Weathered off-roaders sipping lagers at outback pubs will probably laugh you out of the establishment at the suggestion of heading out beyond the black stump with a Korean-built SsangYong Musso – we’ve almost seen it happen – but this luxury-laden XLV makes a hell of a lot of sense as a city-runabout-slash-weekend-adventure rig.
It’s a viable option for those wanting a dual-cab ute with modern tech and comfort for a fraction of the cost of the ‘more established’ utes on the market. Asking for less than $50K, the proposition begins to make even more sense.
The Musso Ultimate is priced from $41,290 drive-away. Opt for the 300mm-longer XLV variant and you’ll need to spend a further $1500, and then add another $3000 on top if you tick the box for the Luxury Pack. So for $45,790 you can drive away with a brand-new, tech-savvy, luxury-laced dual-cab ute.
Said Luxury Pack gives owners dual-zone automatic climate control, a powered sunroof and more premium pews. All seats are now covered in Nappa leather upholstery instead of faux hide, the front seats are power-adjusted and the driver gets powered lumbar support. To keep kids’ bums warm on cold commutes, the rear seats are also heated.
The cabin is wide and accommodating, and the seats supportive and comfortable. The centre console and dash are both well-appointed, belying the sub-$50K price tag. An easy-to-use dial to access 4WD functions is neatly positioned beside a traditional handbrake.
A cavernous tub – as mentioned, 300mm longer in XLV form – has two tie-down points that can be easily reached from outside the tray, and the tonneau cover can be easily detached and reattached in less than a minute.
It’s a viable option for those wanting a dual-cab ute with modern tech and comfort for a fraction of the cost of the ‘more established’ utes
Despite the price tag, the Musso XLV is not bereft of advanced safety systems either, with the Korean ute getting auto emergency braking, rear cross-traffic alert, lane-keep assist and departure warning, blind-spot monitoring, front and rear parking sensors and six airbags. It also comes equipped with a highly pragmatic tyre-pressure monitoring system that constantly assesses the pressure of each tyre – in this case, 255/60 R18 Nexen N’Priz RH7s – and alerts the driver of their status.
The Musso is powered by a 2.2-litre diesel engine, good for 133kW and 420Nm and backed by a six-speed auto. With coil suspension front and rear – unchanged from the pre-updated model – the Musso remains surefooted and tidy on-road.
Off-road, the rig is equipped with a part-time, dual-range 4WD system with electronic traction control and auto-locking rear diff. The added length of the XLV model proves to be something of an obstacle on more challenging terrain – and its bigger size can take some acclimatisation
What is harder to talk about is longer-term ownership issues. Will it be reliable on a lap around Australia on desert roads and corrugated trails? How about after a few years? These questions will linger, but SsangYong’s seven-year warranty should help to ease such concerns.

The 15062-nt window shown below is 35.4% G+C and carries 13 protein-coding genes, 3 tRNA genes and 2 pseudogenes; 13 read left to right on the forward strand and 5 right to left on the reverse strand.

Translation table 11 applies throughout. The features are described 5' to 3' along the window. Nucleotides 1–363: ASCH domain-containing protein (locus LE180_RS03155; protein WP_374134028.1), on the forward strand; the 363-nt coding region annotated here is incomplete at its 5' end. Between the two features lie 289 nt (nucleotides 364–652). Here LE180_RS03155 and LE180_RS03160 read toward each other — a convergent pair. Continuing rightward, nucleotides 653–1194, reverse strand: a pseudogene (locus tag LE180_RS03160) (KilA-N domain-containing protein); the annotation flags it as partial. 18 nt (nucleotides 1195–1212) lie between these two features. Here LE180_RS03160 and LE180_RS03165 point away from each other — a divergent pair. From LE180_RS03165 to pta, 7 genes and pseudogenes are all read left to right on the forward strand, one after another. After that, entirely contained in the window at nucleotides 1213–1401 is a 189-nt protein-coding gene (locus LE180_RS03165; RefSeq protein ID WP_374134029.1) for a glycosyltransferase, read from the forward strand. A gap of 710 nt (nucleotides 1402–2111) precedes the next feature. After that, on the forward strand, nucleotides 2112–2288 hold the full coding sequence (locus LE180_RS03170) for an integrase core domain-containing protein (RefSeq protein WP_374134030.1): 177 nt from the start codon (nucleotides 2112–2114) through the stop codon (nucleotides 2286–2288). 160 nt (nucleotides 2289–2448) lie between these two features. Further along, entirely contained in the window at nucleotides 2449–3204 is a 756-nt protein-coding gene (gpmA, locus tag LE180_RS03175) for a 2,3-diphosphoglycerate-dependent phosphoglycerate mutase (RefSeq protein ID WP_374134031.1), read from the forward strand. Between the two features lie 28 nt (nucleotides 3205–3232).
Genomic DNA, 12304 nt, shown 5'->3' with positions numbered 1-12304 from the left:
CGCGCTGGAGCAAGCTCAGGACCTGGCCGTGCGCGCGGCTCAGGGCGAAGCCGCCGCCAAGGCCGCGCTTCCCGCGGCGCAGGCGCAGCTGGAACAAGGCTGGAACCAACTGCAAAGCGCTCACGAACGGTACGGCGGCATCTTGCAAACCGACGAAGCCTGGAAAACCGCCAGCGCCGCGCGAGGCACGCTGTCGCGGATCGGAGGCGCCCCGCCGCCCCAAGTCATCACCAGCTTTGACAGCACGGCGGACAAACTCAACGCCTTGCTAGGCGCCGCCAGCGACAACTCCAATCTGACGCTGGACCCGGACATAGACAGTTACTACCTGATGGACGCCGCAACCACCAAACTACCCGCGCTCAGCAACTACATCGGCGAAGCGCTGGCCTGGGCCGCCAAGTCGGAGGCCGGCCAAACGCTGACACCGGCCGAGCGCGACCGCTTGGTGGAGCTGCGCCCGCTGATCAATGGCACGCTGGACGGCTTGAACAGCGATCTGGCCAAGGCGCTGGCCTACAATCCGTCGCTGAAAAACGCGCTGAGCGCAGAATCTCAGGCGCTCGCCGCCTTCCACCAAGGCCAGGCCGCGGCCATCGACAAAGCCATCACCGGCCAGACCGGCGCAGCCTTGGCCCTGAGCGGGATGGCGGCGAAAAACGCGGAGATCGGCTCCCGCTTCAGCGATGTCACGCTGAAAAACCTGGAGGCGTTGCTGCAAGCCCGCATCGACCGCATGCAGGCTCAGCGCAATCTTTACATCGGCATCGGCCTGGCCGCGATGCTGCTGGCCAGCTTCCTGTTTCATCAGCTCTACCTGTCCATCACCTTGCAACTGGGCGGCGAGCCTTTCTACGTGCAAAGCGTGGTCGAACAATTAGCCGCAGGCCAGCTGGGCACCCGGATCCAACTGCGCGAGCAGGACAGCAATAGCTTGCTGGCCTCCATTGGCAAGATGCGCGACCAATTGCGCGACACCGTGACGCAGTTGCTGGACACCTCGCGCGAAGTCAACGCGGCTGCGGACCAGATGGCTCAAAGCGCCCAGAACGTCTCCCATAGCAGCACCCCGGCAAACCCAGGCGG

For some real-world tow testing, we threw the keys to our mates across the hall at Street Machine Magazine, so they could tow one of their project cars out to Heathcote Park Raceway.
With coil suspension front and rear – unchanged from the pre-updated model – the Musso remains surefooted and tidy on-road
The guys are always towing their Carnage YouTube creations all over Australia in various dual-cabs, so we knew they would be able to give us an informed opinion on how the Musso XLV performs against the rest of the field.
We’ll let Street Machine’s Carnage host Scott Taylor take it from here.
The Tow Test
“Wow, what a beast!” were the first words out of my mouth when I laid eyes on the SsangYong Musso. Of course, I was aware of the Musso, but I’d never paid much attention to them. Roomy is certainly a term that comes to mind, and for those towing long distances, comfort is important.
The Musso XLV is big on the inside and even bigger on the outside; which is great when it comes to the pick-up bed capacity. When we usually pack for the track we typically have to weigh up needs and wants; we NEED race tyres and a jack, we WANT the big Esky and plenty of tools, but with the extra 300mm length of the Musso XLV, we found we could take everything.
Hooking up was child’s play; the Musso’s reversing camera was perfect for lining up the tow bar and, while the 360-degree camera works okay, we didn’t feel it was quite as good as some of the others we’d experienced.
On the road, with 2100kg of race car and trailer tagging behind, the Musso was as stable as a house through Melbourne traffic, and the little 2.2-litre diesel gave us no complaints, except maybe fuel economy.
Loaded up, we made it the 382km to Heathcote Raceway and back on a tank of fuel, but I doubt we would have made it much further than that. Our only other complaint would be that the six-speed automatic seemed a little flustered through the hills; it never seemed to know which gear it wanted to be in.
The Musso XLV is big on the inside and even bigger on the outside; which is great when it comes to the pick-up bed capacity
But when you factor in the low price and SsangYong’s seven-year warranty, then those problems seem minor and the Musso XLV becomes a very attractive option for a weekend tow rig.
In terms of outright towing capability, we’d rank it solidly in the mid-field (bearing in mind the current crop of dual-cabs represents an extremely strong field), but we’d also score it above average in terms of comfort and carrying capacity. Overall we were pleasantly surprised.